Sangeeta Bhatia knew in her teens that she wanted to work on improving human health and, after studying biomedical engineering at Brown University, took her first job at a pharmaceutical company. That foray lasted less than a year, and sent her “running back to grad school” to recover her connection to what she calls “the human interface.” But as her academic career progressed, she never lost sight of the power of industry to bring medical advancements to patients in large numbers. Now, Bhatia has joined a community of similarly translation-focused researchers, becoming the newest associate faculty member of the Wyss Institute for Biologically Inspired Engineering at Harvard University.
“I share the Wyss Institute’s core values: that nature is inspiring and that it can be used to motivate the design of new approaches to therapeutics and diagnostics, and that inventing them, while exciting, is not enough — we have to put time and energy into translating them into products that can help people,” said Bhatia. “I’ve been watching with admiration as the Wyss Institute has grown over the last decade, and I’m excited to finally be able to engage with its work directly.”
Her research began at MIT and Massachusetts General Hospital when she started to work on finding a way to keep liver cells alive outside the body so that they could be used to filter the blood of patients with liver disease. After attempts to achieve that using microfluidic surfaces didn’t pan out, she teamed up with the MIT microfabrication facility to apply their knowledge of manufacturing computer chips to creating a new chip for cellular study.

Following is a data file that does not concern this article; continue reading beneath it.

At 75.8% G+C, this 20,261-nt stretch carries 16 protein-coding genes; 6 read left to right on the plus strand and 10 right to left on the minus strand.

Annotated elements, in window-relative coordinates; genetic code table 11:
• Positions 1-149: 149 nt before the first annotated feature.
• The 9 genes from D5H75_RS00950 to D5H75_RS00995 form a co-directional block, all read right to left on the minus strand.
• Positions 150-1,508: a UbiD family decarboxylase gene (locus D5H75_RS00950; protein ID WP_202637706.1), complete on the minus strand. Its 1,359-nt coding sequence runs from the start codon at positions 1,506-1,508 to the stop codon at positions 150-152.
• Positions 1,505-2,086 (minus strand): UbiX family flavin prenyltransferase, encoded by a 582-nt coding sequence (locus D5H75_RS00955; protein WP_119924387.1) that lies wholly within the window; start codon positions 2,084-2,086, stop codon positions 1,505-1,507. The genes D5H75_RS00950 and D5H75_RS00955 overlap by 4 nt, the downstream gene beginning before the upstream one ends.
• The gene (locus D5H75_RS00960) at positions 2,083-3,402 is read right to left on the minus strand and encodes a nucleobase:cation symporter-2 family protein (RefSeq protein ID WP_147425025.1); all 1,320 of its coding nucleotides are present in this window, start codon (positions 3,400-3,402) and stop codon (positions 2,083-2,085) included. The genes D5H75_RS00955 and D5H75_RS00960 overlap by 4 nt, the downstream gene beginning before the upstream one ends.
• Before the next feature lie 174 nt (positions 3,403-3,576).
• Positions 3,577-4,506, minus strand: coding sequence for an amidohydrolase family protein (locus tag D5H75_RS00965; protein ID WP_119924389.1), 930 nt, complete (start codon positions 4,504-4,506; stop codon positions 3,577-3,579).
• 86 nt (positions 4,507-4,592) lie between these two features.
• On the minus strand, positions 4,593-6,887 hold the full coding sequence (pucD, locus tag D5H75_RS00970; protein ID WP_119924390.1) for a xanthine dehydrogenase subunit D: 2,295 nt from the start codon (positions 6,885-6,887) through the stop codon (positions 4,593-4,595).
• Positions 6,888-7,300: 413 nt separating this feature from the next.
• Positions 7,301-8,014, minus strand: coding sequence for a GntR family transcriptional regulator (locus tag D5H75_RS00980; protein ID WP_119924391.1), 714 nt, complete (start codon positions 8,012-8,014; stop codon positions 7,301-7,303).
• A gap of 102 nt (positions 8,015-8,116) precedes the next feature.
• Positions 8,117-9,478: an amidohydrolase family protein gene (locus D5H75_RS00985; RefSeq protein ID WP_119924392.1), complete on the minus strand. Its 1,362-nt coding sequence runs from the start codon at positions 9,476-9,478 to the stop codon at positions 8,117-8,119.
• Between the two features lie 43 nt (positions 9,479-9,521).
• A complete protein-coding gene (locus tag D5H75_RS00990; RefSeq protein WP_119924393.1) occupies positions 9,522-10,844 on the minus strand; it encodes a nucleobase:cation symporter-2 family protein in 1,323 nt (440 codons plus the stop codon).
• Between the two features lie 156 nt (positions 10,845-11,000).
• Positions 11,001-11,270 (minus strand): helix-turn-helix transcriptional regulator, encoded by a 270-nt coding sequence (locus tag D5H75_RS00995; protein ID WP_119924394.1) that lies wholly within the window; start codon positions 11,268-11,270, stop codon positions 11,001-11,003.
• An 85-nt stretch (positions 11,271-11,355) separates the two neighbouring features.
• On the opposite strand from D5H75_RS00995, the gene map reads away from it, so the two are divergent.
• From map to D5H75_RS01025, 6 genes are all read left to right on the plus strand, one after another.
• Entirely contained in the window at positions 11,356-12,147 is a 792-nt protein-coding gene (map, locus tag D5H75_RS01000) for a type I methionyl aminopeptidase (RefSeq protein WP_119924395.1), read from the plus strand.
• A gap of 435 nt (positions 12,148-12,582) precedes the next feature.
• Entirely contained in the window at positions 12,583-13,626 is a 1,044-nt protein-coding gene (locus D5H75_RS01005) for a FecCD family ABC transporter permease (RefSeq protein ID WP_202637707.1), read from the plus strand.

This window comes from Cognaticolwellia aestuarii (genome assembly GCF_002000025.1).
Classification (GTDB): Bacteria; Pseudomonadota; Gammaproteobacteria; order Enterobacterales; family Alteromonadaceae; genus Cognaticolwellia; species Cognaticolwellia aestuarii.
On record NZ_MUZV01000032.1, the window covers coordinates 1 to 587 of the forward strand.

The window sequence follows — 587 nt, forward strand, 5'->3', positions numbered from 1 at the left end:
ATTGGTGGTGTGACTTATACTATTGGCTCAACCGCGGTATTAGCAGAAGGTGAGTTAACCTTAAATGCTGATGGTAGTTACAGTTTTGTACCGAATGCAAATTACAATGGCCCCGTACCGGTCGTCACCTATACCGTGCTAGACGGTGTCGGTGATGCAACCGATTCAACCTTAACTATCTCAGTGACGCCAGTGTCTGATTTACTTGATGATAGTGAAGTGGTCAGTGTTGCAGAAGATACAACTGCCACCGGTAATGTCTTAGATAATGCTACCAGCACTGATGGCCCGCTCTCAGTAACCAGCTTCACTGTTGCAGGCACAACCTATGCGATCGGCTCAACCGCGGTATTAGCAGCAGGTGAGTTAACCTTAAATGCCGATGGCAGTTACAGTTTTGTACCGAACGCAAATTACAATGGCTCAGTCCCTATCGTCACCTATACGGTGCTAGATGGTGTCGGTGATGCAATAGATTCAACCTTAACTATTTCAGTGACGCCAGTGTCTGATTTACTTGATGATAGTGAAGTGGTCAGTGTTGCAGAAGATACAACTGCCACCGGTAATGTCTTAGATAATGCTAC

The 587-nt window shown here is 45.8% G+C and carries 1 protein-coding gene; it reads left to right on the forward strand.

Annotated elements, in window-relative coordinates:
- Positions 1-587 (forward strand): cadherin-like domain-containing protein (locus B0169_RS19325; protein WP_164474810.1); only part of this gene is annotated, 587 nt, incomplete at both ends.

Bhatia continued to develop and refine her “microliver” technology throughout medical school and her first professorship, and demonstrated that not only could liver cells thrive outside the body on her chips, the system could identify drugs that have dangerous side effects before they are given to patients, saving money, time, and lives. In 2008 she founded her first biotech company, Hepregen (now BioIVT), based on that technology. Hepregen’s system is currently used by more than 40 biotech and pharmaceutical companies around the world to test their drugs for liver toxicity before they enter clinical trials.
Her lab at MIT has expanded its scope to work on various projects within the realm of improving medicine via bioengineering, including using her microliver system to study how the malaria parasite interacts with the human liver, hoping to develop drugs to eliminate them.
Another project uses nanotechnology to detect and monitor disease within the human body and reports the results via a simple urine test, and was spun out into Bhatia’s newest startup, Glympse Bio, in 2015. The system is being commercialized as a non-invasive alternative for liver biopsies to diagnose and monitor patients with fatty liver disease.
“In my lab, we put ourselves at the interface between disciplines. The Wyss Institute is a whole new fertile ground of ideas and technologies that we can harvest constructively for the unmet medical needs that we’re focused on,” Bhatia said.